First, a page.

Today’s podcast coins a brand-new word and explains why it’s so desperately needed – because words shape your thoughts, and … Continue reading Don’t Worry, Welly!
Explanations about how love works are all fine and good, but ideas don’t make much difference until you put them … Continue reading Love Languages
In case you haven’t noticed, I recently opened up my quotes database for everyone to enjoy. Find & enjoy it … Continue reading Inspiring Life Quotes Galore!
Today’s brief podcast discusses how to find out who you REALLY are and why it matters so much. This is … Continue reading Who Are You and Why Does it Matter?
NPR’s All Things Considered interviewed me last week about the emotional toll on search and rescue members when searches must … Continue reading Search and Rescue on the Radio
I gave this keynote address on “The One Essential” at the Utah Valley Chamber of Commerce Great Kids Awards this week. Watch & learn about Search and Rescue and the key to THRIVING in all areas of your life!!
Transcript: Continue reading “The One Essential”
I’ve known Bridger Barksdale all his life. I am *awed* at his dedication to his pursuits and the *excellence* he … Continue reading Sponsor a Dancer!!!
What I am grateful for today (among other things) is that I finally finished writing the last book in my … Continue reading Happy Thanksgiving + Merry Christmas!
…to wear sunscreen. If you’ve never heard this one-hit wonder from the 90’s, listen now! It’s a wealth of great, … Continue reading Everybody’s Free
Dialogue is probably the best way to make readers really get to know your characters. It also gives your writing variety and speeds up the pace (because, as with metaphors, a few words reveal so much) which keeps it more interesting.
Here are a few tips to help you make your dialogue effective:
1. Use realistic words. One reason why dialogue is so interesting and characterizing is because readers get to “hear” characters speak and instantly get an impression of what they’re like. If you don’t quote them the way they really talk, this won’t work.
If a teenager is speaking, don’t be afraid to spell words like “gonna” and “wanna.” If a drill sergeant is speaking, you may need to sw#@r.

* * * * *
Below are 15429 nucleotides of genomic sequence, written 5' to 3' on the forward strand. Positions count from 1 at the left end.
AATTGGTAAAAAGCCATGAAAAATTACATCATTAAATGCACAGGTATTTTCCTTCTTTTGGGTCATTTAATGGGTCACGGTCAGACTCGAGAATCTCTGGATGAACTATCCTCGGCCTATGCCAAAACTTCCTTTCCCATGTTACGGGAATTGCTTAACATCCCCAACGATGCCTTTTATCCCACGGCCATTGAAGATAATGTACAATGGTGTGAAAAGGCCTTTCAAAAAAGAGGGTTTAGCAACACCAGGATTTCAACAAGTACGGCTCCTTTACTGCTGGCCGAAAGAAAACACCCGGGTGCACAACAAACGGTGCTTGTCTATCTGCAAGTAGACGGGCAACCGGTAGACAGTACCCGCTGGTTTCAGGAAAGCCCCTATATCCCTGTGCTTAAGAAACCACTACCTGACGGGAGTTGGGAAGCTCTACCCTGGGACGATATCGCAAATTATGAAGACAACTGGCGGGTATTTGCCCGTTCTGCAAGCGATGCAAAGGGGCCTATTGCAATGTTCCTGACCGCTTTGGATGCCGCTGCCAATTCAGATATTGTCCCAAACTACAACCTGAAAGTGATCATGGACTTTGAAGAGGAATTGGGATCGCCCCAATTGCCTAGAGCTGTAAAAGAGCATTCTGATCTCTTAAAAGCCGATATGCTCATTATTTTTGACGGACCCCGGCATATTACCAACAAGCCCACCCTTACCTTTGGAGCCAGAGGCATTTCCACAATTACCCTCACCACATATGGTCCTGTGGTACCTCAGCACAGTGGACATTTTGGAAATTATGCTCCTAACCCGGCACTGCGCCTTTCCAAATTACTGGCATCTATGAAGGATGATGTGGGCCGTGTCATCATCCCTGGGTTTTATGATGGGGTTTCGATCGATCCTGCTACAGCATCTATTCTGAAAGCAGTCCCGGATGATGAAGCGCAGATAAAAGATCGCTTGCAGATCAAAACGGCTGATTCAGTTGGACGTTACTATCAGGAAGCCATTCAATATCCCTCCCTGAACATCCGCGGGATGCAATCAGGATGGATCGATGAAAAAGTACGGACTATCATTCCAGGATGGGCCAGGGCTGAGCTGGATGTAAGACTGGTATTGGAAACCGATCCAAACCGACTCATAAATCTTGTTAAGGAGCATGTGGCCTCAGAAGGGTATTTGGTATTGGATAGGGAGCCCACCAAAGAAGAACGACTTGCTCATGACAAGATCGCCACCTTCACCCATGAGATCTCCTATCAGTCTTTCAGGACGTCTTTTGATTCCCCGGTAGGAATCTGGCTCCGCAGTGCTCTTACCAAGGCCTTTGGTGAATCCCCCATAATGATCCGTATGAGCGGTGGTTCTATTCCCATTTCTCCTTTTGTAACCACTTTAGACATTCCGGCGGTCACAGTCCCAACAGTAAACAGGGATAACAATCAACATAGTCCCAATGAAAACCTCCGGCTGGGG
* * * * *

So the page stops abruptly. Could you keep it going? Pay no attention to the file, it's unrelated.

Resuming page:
2. Only say important things. If you can explain something faster without dialogue, then just explain it. Save the dialogue for interesting ideas and to show attitudes that characterize.
3. Describe the characters. If readers can picture them, it makes their words much easier to hear in their minds. Age is one of the most important things to reveal if it’s not already obvious. Continue reading “Dialogue”
Think about it. That beautiful, tall, leafy tree in the park, with its shapes and colors, is completely disconnected from you. When you stare up through its branches, you’re not experiencing the tree itself. You would know nothing about the tree if not for the light rays bouncing off the trunk and leaves and reflecting into your eyes.
You’re not even experiencing the light that revealed the tree to you. Instead, the light that splashes through your pupils and focuses against the back of your eye causes the eye’s rods and cones to emit chemicals which translate into nerve impulses which travel to the visual cortex in the back of the brain where the image is then constructed and THEN, at last, you experience something, but it’s not the tree, it’s you.
Even if you touch the tree, even if you rub your fingers and palm against the rough bark or pluck a wide, green leaf from a tiny branch, you still only experience yourself, or, more precisely, the nerve impulses that travel up your arm create a sensory experience inside your brain.
“A mere technicality,” you say? Hardly! This is important to understand. Because if sensation occurs internally and beauty is no more than a judgment you make inside your head or heart (which is true), then you suddenly realize that beauty comes from YOURSELF. You suddenly realize that YOU and your consciousness are the source of beauty, not the outside world.
What this means for writers is that you can generate a VERY REAL experience for your readers by using vivid, effective descriptions. The only difference is that you skip the actual sensory input and jump straight to the experience formed by the imagination within the brain. Continue reading “Sensory Details”
Here’s an interesting discovery about how you can make the most of your latest, greatest idea, and make sure your audience gets inspired. Continue reading “The Shape of Transformational Speeches”